Nora Aljarallah ’15, who grew up in Saudi Arabia, enrolled at Hofstra Law with a purpose: become a lawyer to defend the rights of Saudi women. After excelling in the LL.M. Program at Hofstra Law, Aljarallah has decided to continue her legal education at Indiana University in its Doctor of Juridical Science (S.J.D.) so that she can return to Saudi Arabia with all the tools necessary to fight for abused women.
Why did you decide to pursue an LL.M. at Hofstra Law?
I decided to complete my master’s degree in law at Hofstra Law because it was a great chance for me to become a lawyer. Doing the LL.M. degree was my first step to start preparing my plan to defend Saudi women’s rights.
What were you doing before enrolling at Hofstra Law?
I studied English for a year and a half. Before my intensive English language studies, I completed my bachelor’s degree in Islamic studies.
Why did you choose to continue your studies?
My ambition has no limits or end. Even though I’ve faced hard circumstances, I decided to start writing my proposal in order to get final admission for fall 2015. In Saudi Arabia, the universities do not offer women the opportunity to obtain a Ph.D. in law. Saudi Arabia will recognize my S.J.D. from an American law school, however.
I see this as my only opportunity to get the highest degree. I seek this degree because I believe education, and most particularly legal education, is a weapon to fight for abused women in Saudi Arabia.
How did you choose your dissertation topic?
When I was in Saudi Arabia, I saw firsthand, and I also heard a lot of stories about, how men exploit and abuse their powers against their wives or sisters. I chose my dissertation topic, “Women’s Human Rights, What the U.N. Says, What Islam Says,” to explain how these two institutions protect women by adopting women’s rights and by outlawing violations of women’s rights.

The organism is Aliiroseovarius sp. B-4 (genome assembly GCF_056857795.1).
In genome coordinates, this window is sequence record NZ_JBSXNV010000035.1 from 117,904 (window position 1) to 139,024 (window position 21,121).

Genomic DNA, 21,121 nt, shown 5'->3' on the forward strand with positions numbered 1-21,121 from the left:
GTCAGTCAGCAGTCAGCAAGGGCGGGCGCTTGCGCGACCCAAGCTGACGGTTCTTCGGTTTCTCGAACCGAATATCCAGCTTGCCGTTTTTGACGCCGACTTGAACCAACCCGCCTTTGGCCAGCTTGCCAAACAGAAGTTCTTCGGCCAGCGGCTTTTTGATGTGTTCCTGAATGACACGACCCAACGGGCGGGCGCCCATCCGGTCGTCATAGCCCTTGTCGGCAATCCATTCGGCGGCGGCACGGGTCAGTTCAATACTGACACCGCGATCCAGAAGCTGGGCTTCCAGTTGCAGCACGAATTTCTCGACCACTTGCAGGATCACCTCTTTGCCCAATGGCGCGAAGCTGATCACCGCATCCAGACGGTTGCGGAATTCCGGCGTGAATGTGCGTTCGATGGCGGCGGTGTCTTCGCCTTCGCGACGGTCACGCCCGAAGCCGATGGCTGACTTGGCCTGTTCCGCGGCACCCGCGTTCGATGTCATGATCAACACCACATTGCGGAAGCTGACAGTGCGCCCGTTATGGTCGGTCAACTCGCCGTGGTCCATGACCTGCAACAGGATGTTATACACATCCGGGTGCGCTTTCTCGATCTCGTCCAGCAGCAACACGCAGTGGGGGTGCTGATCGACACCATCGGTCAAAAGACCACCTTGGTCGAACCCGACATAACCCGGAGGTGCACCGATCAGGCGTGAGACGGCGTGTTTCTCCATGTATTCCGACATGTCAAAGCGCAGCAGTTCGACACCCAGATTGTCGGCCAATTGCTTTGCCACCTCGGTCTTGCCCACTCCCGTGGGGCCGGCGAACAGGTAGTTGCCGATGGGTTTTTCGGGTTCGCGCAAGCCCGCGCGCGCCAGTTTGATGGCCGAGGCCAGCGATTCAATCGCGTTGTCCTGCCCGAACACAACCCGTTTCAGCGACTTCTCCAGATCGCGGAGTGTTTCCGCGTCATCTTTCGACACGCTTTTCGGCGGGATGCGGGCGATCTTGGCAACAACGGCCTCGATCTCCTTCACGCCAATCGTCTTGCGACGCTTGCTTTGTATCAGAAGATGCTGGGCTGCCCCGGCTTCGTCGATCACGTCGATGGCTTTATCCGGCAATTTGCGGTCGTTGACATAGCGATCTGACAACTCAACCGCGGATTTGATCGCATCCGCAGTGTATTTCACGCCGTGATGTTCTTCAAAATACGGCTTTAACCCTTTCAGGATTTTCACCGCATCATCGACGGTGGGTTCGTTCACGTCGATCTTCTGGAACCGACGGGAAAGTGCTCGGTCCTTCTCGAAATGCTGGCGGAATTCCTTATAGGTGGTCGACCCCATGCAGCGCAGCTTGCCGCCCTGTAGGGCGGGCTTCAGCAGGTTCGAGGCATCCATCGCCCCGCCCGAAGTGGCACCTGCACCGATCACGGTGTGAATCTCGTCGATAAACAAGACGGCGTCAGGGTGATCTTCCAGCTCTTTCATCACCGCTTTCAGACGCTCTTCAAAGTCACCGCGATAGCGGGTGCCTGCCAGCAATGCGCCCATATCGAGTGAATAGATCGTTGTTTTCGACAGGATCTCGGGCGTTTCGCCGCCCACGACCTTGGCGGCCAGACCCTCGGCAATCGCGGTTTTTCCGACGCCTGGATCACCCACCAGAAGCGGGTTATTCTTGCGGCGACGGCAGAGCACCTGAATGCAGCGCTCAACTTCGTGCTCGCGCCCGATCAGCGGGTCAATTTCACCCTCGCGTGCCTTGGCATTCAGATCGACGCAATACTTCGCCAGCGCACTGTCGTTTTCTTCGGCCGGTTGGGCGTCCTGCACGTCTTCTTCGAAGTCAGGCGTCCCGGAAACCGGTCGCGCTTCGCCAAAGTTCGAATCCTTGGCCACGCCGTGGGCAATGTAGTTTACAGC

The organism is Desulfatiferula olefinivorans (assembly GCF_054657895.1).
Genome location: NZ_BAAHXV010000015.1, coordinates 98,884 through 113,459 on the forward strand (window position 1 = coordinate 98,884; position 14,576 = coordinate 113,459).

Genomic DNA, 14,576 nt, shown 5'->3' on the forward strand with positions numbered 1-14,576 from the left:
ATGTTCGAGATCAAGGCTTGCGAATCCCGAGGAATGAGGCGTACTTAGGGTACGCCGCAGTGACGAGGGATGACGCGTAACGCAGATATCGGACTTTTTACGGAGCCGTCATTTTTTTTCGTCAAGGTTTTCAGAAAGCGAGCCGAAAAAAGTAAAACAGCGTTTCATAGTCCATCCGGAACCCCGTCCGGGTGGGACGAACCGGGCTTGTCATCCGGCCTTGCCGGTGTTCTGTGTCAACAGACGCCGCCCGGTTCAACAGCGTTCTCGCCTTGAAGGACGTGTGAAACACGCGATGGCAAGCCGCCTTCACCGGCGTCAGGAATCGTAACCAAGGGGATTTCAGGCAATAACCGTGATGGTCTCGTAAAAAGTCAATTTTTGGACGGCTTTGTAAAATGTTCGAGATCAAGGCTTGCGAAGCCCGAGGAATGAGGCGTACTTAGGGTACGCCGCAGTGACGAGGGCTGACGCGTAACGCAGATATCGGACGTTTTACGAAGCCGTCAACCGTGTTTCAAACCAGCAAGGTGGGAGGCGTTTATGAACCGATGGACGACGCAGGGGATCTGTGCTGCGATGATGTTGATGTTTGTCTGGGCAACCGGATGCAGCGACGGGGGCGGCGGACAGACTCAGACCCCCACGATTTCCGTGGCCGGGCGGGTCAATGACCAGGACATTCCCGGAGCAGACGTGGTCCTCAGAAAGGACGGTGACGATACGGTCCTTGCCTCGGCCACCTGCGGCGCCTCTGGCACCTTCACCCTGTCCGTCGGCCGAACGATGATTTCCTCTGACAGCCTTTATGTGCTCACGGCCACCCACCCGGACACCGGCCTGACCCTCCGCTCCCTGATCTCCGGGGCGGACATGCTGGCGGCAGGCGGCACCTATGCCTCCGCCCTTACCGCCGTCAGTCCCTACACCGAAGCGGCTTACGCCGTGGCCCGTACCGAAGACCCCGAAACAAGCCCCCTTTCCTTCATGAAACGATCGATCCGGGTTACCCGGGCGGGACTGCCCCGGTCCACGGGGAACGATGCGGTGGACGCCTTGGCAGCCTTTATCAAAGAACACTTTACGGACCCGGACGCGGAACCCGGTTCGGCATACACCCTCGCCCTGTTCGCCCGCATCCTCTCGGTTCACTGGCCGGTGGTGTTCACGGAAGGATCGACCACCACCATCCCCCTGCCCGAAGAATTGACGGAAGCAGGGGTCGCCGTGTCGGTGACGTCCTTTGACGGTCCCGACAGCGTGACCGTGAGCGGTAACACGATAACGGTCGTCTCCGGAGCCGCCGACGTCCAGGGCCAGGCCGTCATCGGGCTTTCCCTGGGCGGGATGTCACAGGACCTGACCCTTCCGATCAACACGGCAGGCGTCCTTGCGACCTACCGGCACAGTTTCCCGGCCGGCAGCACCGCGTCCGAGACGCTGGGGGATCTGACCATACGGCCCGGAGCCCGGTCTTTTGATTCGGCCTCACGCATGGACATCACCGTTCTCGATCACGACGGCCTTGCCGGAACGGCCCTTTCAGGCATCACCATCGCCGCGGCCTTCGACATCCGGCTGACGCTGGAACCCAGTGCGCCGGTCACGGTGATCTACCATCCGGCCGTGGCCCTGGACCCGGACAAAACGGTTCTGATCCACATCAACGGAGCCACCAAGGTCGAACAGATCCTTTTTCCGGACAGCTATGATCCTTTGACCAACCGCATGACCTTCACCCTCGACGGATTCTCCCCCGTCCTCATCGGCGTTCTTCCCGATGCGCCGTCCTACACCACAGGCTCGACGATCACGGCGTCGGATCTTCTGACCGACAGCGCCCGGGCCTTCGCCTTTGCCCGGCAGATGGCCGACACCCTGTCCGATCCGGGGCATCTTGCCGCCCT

My studies are not just for me. I am doing this work to demand for Saudi women their rights and to protect them from the violation of their rights. I know that I have a difficult task, but it is not impossible to achieve it because I feel I am responsible for each abused woman.
What has your initial investigation shown?
The judges in Saudi Arabia delay the judgment in these cases without any justifiable reasons. From my initial analysis, I have learned three key reasons why Saudi judges have been able to ignore women’s rights.
First, women cannot defend clients in Saudi Arabian courts.
Second, Saudi lawyers have never challenged the legality of denying women the right to work as trial lawyers. They have not demanded any changes to this situation!
Third, we do not have brave Saudi lawyers, with good legal education. Without the strength from deep legal knowledge, Saudi lawyers cannot be ready to stand in front of the judge and defend abused women’s rights.
What is your goal for when you return to Saudi Arabia?
I hope to be able to attain my goals to help and protect all women, not just in Saudi Arabia, but around the world. I plan to use my legal knowledge in every way possible to achieve this goal.
I hope to represent women myself, teach Saudi lawyers to defend women’s rights, and research and write about women’s rights for the rest of my life.